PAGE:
Block revolving door at Capitol

2013-01-11T05:00:00Z Block revolving door at CapitolWisconsin State Journal editorial
January 11, 2013 5:00 am  • 

Former Assembly Speaker Jeff Fitzgerald just left his seat and leadership position in the state Legislature.

But he won't be leaving the Capitol.

Fitzgerald is the latest in a long line of state lawmakers — Democrats and Republicans — who swap public service for more lucrative careers as private lobbyists.

It's a revolving door that Wisconsin allows to spin far too fast.

Fitzgerald's successor in the Legislature had just been sworn into office on Monday when, a day later, Fitzgerald registered to lobby for American Traffic Solutions. By Thursday, Fitzgerald had added another client: School Choice Wisconsin.

Most states have laws controlling this troubling practice.

Wisconsin should, too.

The quick transition from public servant to hired gun threatens the integrity of state government in two ways.

First, the revolving door mixes public and private interests in a potentially corrupting relationship. A lawmaker might well be influenced in public duties by the promise of a lucrative lobbying job. The result could be policies that serve a private interest rather than the common good.

Second, a former lawmaker has connections especially valuable to a lobbying firm. Not only do those connections allow the former lawmaker to cash in for personal gain on experience as a public servant, but they also create opportunities to abuse the public process for the private benefit of clients.

Iowa bans lawmakers from lobbying for at least two years after they leave office. Even Congress has adopted this rule. The two-year delay diminishes a public official's immediate influence, power and knowledge.

"So it doesn't appear there's some untoward or inappropriate ability to influence public decisions," said Jay Heck, executive director of Common Cause in Wisconsin. "It's just incredibly unseemly for someone to occupy a position of influence and power in the Legislature and then trade on that almost immediately afterward in a lobbying position."

Heck's good government group long has pushed for legislation to guard the revolving door. The new Legislature should finally get this done.

Copyright 2015 All rights reserved. This material may not be published, broadcast, rewritten or redistributed.

(8) Comments

  1. Report Abuse
    - January 13, 2013 5:46 pm
    Well if we have a law making it illegal to do so and they get caught then I guess the law needs to have some Real Teeth and penalties.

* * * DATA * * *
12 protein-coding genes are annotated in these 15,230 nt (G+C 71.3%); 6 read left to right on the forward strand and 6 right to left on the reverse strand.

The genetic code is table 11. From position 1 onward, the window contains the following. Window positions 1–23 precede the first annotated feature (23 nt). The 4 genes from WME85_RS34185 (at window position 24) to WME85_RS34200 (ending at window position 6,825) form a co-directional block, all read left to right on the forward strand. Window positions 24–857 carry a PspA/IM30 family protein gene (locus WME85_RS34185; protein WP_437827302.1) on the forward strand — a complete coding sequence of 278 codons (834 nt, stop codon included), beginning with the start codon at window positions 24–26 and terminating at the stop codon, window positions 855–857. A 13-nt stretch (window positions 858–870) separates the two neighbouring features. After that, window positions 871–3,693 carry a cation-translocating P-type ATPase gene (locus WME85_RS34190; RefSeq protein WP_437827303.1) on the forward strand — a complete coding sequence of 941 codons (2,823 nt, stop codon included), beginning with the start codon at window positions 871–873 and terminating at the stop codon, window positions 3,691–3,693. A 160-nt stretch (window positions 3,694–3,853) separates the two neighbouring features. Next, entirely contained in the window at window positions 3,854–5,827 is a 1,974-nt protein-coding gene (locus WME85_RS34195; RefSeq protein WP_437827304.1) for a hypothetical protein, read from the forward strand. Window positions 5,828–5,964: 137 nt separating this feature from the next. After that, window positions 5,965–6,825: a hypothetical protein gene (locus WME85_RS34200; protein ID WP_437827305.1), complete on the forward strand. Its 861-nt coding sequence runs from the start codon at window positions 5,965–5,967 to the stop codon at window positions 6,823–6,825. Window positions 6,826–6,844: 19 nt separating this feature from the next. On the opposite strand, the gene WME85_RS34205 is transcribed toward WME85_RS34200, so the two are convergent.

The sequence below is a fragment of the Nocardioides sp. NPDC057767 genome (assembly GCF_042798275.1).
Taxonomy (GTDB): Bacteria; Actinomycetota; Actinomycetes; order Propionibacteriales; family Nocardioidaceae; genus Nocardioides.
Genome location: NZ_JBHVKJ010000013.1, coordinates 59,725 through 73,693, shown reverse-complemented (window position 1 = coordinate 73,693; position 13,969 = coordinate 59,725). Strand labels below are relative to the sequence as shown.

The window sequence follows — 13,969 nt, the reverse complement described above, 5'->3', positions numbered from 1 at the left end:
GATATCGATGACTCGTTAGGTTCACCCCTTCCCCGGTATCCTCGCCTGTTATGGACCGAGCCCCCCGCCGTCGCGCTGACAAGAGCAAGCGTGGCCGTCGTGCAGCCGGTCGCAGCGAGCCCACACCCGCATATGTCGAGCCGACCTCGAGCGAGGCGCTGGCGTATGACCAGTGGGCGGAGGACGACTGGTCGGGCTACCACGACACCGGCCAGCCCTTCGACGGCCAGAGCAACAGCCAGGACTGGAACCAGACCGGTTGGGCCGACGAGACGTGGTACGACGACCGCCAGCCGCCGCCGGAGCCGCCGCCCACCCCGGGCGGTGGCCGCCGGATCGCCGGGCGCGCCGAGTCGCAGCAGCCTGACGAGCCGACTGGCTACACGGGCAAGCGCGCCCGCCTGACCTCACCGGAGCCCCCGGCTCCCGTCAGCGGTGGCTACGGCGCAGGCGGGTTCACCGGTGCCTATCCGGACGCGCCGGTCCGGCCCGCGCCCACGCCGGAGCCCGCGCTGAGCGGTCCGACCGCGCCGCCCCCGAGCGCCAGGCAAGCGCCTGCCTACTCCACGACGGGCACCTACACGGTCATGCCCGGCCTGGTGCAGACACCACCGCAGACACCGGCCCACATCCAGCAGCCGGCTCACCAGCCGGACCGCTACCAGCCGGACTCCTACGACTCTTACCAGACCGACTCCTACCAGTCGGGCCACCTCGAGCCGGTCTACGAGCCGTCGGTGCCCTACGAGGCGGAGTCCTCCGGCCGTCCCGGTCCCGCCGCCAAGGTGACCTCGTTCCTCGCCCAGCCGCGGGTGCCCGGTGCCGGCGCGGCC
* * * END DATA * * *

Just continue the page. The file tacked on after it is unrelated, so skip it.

2. Scooters Conscience
    Report Abuse
    Scooters Conscience - January 11, 2013 10:15 pm
    Wow! Jeff Fitzgerald is going to work for Traffic Safety Solutions? News to me, but not to FOX News (the only news source I trust). FOX news did a story on this scam corporation that revealed they use their own "non profit" organization to create "public service announcements" that promote legislation to force cities to buy so-called "red light cameras". Here's the FOX news story on this scam, the same company that Jeff Fitzgerald is going to be a lobbyist for.
    And I thought I was bad. Fitzgerald is making me look like an angel.
  3. jimri
    Report Abuse
    jimri - January 11, 2013 10:29 am
    But they do it in public!
  4. bookman21
    Report Abuse
    bookman21 - January 11, 2013 9:52 am
    I take offense at the term 'public service'. State legislators are in the business of serving themselves.
  5. jimri
    Report Abuse
    jimri - January 11, 2013 9:28 am
    Time to dust off the "anti-revolving-door tax" that Glenn Reynolds (U-Tenn Law School) has long proposed (albeit for US congress, although useful at the state level): a 50% surtax on any earnings above what what earned in office as a representative, for the five years after leaving office. True tax reform!
  6. Report Abuse
    - January 11, 2013 8:51 am
    Block it!
    This is one of the largest problems we face with regard to our elected officials. Follow the Money. Beginning at the state level but really a problem at the federal level.
    They all leave office rich or become Very rich after they leave. AT OUR EXPENSE
  7. witness2012
    Report Abuse
    witness2012 - January 11, 2013 8:31 am
    Absolutely block them from being paid lobbyists for at least two years. There is a reason that these legislators are no longer in office and no longer an active part of the legislative process.

    Let's try to create the appearance of impartiality.
  8. timbo
    Report Abuse
    timbo - January 11, 2013 7:28 am
    “Block revolving door”? That sounds like a fire code violation. LOL. Blocking the door will just send them underground, into consultancies outside the public view selling advice to lobbyists and schmoozing. I think having them as registered lobbyists is preferable.

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